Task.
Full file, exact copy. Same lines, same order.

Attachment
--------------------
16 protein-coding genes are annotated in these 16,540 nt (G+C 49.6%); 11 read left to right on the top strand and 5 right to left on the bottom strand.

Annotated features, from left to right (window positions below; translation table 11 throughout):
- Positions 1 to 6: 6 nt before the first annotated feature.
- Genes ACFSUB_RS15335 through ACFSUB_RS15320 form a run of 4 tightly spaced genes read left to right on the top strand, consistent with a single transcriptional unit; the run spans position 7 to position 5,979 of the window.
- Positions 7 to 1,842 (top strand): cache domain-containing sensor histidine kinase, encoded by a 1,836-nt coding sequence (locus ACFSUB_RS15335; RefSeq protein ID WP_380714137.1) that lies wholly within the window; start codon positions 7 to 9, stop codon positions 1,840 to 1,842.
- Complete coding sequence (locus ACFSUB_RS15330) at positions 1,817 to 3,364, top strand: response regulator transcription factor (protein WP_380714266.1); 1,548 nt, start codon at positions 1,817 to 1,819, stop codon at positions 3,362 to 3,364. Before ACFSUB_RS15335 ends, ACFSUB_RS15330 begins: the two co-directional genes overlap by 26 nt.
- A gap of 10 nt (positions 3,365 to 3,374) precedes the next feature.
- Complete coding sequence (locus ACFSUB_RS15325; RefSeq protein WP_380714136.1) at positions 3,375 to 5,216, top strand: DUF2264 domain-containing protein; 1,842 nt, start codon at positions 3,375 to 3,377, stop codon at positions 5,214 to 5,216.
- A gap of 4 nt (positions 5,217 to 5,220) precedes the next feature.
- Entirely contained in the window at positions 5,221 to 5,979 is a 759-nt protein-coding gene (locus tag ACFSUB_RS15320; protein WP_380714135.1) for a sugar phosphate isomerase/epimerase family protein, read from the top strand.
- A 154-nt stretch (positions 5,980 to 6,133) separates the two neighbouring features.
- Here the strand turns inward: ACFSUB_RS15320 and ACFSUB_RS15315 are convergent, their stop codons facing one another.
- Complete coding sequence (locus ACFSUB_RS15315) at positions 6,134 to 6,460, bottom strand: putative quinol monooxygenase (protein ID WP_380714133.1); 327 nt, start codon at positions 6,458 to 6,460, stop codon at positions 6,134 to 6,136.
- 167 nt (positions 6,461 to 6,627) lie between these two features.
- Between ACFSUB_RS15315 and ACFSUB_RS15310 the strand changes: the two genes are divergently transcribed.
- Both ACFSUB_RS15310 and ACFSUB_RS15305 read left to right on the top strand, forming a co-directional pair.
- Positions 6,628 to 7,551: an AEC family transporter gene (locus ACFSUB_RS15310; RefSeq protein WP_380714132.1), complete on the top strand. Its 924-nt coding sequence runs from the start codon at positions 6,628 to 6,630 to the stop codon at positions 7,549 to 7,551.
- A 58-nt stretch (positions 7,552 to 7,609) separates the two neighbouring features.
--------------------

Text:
16 protein-coding genes are annotated in these 16,540 nt (G+C 49.6%); 11 read left to right on the top strand and 5 right to left on the bottom strand.

Annotated features, from left to right (window positions below; translation table 11 throughout):
- Positions 1 to 6: 6 nt before the first annotated feature.
- Genes ACFSUB_RS15335 through ACFSUB_RS15320 form a run of 4 tightly spaced genes read left to right on the top strand, consistent with a single transcriptional unit; the run spans position 7 to position 5,979 of the window.
- Positions 7 to 1,842 (top strand): cache domain-containing sensor histidine kinase, encoded by a 1,836-nt coding sequence (locus ACFSUB_RS15335; RefSeq protein ID WP_380714137.1) that lies wholly within the window; start codon positions 7 to 9, stop codon positions 1,840 to 1,842.
- Complete coding sequence (locus ACFSUB_RS15330) at positions 1,817 to 3,364, top strand: response regulator transcription factor (protein WP_380714266.1); 1,548 nt, start codon at positions 1,817 to 1,819, stop codon at positions 3,362 to 3,364. Before ACFSUB_RS15335 ends, ACFSUB_RS15330 begins: the two co-directional genes overlap by 26 nt.
- A gap of 10 nt (positions 3,365 to 3,374) precedes the next feature.
- Complete coding sequence (locus ACFSUB_RS15325; RefSeq protein WP_380714136.1) at positions 3,375 to 5,216, top strand: DUF2264 domain-containing protein; 1,842 nt, start codon at positions 3,375 to 3,377, stop codon at positions 5,214 to 5,216.
- A gap of 4 nt (positions 5,217 to 5,220) precedes the next feature.
- Entirely contained in the window at positions 5,221 to 5,979 is a 759-nt protein-coding gene (locus tag ACFSUB_RS15320; protein WP_380714135.1) for a sugar phosphate isomerase/epimerase family protein, read from the top strand.
- A 154-nt stretch (positions 5,980 to 6,133) separates the two neighbouring features.
- Here the strand turns inward: ACFSUB_RS15320 and ACFSUB_RS15315 are convergent, their stop codons facing one another.
- Complete coding sequence (locus ACFSUB_RS15315) at positions 6,134 to 6,460, bottom strand: putative quinol monooxygenase (protein ID WP_380714133.1); 327 nt, start codon at positions 6,458 to 6,460, stop codon at positions 6,134 to 6,136.
- 167 nt (positions 6,461 to 6,627) lie between these two features.
- Between ACFSUB_RS15315 and ACFSUB_RS15310 the strand changes: the two genes are divergently transcribed.
- Both ACFSUB_RS15310 and ACFSUB_RS15305 read left to right on the top strand, forming a co-directional pair.
- Positions 6,628 to 7,551: an AEC family transporter gene (locus ACFSUB_RS15310; RefSeq protein WP_380714132.1), complete on the top strand. Its 924-nt coding sequence runs from the start codon at positions 6,628 to 6,630 to the stop codon at positions 7,549 to 7,551.
- A 58-nt stretch (positions 7,552 to 7,609) separates the two neighbouring features.